that detailed planning takes good account of their starting points. Consequently, well-
planned, themed topics ensure all areas of learning are covered with a particular focus on
reading, speaking, listening, writing, and number skills.
Children listen attentively, play together very well, and thoroughly enjoy participating in a
wide range of stimulating activities. Children are very keen to use information and
communication technology, explore activities and find things out for themselves while
chattering to each other. New experiences, both indoors and outdoors, captivate and fully
engage children so they make good progress in all areas of learning. The improvements to

the outside area that have taken place enable parts of the area to be used for learning in

most weathers. The school has appropriate plans to develop these further when finances

Inspect ion grades: 1 is outstanding, 2 is good, 3 is sat isfactory, and 4 is inadequate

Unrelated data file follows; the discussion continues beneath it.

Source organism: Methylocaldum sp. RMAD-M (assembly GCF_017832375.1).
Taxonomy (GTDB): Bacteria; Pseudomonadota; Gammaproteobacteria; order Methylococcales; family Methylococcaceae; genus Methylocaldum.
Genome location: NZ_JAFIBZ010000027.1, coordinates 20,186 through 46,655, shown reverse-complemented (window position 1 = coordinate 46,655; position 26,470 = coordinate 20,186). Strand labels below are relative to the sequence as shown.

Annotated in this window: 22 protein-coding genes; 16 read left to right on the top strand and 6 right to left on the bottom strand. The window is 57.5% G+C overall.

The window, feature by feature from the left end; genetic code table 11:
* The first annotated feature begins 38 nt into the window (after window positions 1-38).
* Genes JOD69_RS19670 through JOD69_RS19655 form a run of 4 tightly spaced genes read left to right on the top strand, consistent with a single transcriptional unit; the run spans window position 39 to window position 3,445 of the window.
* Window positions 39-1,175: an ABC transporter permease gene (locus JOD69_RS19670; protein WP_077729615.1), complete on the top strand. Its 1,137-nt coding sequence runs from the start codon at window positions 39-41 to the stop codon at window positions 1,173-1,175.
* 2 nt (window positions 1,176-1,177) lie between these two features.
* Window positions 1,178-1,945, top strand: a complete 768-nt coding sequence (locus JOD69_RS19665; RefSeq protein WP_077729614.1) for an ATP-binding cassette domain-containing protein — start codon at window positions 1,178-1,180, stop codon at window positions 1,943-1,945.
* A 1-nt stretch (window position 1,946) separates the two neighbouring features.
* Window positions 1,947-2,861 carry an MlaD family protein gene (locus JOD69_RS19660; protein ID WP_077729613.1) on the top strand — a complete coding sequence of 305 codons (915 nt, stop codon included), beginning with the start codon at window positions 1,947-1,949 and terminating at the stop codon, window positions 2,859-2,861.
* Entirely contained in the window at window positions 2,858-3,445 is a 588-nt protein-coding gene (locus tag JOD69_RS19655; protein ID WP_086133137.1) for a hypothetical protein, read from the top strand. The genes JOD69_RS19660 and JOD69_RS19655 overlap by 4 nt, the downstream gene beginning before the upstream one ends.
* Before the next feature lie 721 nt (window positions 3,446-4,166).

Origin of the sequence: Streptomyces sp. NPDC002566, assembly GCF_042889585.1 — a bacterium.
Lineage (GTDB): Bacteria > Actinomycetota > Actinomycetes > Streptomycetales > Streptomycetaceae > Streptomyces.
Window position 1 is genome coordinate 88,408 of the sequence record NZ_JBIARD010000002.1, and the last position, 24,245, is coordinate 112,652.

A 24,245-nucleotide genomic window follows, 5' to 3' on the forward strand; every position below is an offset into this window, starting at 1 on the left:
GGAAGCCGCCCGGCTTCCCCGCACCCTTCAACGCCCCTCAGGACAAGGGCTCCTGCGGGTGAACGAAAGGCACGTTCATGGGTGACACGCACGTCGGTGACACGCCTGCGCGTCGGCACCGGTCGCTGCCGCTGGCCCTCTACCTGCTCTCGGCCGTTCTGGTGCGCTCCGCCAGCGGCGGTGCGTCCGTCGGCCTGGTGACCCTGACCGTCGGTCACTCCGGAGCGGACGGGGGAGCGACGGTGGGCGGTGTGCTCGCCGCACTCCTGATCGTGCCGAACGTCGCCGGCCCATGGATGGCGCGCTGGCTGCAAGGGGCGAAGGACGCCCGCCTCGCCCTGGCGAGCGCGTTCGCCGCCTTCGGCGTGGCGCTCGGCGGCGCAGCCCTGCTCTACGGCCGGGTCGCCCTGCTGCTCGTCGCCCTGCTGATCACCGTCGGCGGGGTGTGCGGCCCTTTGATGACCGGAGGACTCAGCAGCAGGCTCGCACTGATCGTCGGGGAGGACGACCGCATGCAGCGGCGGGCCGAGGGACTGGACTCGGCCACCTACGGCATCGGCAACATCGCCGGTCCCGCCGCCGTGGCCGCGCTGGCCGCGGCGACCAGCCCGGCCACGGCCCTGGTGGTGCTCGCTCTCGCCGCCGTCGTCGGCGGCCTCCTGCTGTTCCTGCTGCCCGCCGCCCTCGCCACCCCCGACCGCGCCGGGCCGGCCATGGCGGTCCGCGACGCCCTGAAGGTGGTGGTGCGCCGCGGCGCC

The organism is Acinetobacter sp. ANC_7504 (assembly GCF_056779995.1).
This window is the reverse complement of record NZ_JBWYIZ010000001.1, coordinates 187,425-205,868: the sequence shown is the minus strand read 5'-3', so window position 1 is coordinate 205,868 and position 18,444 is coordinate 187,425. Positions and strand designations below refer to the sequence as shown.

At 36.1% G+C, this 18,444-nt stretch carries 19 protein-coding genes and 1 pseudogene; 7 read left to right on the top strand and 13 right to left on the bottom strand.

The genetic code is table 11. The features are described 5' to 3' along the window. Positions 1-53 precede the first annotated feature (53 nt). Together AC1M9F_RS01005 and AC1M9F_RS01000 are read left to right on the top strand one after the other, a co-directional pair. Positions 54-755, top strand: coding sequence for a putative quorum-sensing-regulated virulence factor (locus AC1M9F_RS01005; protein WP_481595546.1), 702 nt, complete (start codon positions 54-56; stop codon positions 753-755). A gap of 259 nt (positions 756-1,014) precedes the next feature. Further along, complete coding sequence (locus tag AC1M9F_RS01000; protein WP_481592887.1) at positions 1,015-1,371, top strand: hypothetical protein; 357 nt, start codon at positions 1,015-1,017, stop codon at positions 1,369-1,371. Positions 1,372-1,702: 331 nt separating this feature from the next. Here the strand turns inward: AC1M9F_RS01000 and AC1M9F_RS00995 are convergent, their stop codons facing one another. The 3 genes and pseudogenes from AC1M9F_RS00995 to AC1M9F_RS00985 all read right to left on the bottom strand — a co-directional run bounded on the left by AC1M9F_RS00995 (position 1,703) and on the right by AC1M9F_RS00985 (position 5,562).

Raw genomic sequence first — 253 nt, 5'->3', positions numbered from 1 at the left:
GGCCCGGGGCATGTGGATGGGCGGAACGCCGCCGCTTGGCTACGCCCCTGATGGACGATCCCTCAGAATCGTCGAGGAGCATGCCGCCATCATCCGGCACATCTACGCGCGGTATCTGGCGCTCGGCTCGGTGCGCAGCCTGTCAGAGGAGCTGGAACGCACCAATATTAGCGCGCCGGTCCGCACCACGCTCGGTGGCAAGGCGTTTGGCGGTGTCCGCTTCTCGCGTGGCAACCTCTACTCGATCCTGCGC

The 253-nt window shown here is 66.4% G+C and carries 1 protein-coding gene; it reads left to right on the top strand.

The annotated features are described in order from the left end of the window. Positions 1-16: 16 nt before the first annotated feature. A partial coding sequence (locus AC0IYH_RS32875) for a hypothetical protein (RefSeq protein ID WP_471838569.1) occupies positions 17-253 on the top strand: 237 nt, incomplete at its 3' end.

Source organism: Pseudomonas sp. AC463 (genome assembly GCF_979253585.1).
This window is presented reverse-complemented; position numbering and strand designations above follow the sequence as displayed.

Please turn to the glossary for a description of the grades and inspection terms

In keeping with the rest of the school, attention to the welfare of children is very strong.
Adults respond skilfully and good support is given to all children, including those with
special educational needs and/or disabilities and for those who are more vulnerable.
Adults move seamlessly in and out of activities and give closely targeted support to
activities directed by the teacher as well as those which children choose for themselves.
Questioning is often used well to probe children's understanding and capture their
interest. Children are nurtured from the very start. As a result, they settle quickly, are
eager to learn and are well prepared for entry to Year 1.

These are the grades for the Early Years Foundation Stage

Overall effectiveness of the Ear ly Years Foundation Stage 2
Taking into account:
Outcomes for children in the Early Years Foundation Stage
The quality of provision in the Early Years Foundation Stage 2
The effectiveness of leadership and management of the Early Years Foundation

Views of parents and carers

A well above average proportion of the school's parents and carers returned the
questionnaires. Almost all the responses were positive. The large majority of the written
comments expressed considerable satisfaction with the school. These included highly
complimentary remarks about the caring and supportive environment, the effectiveness of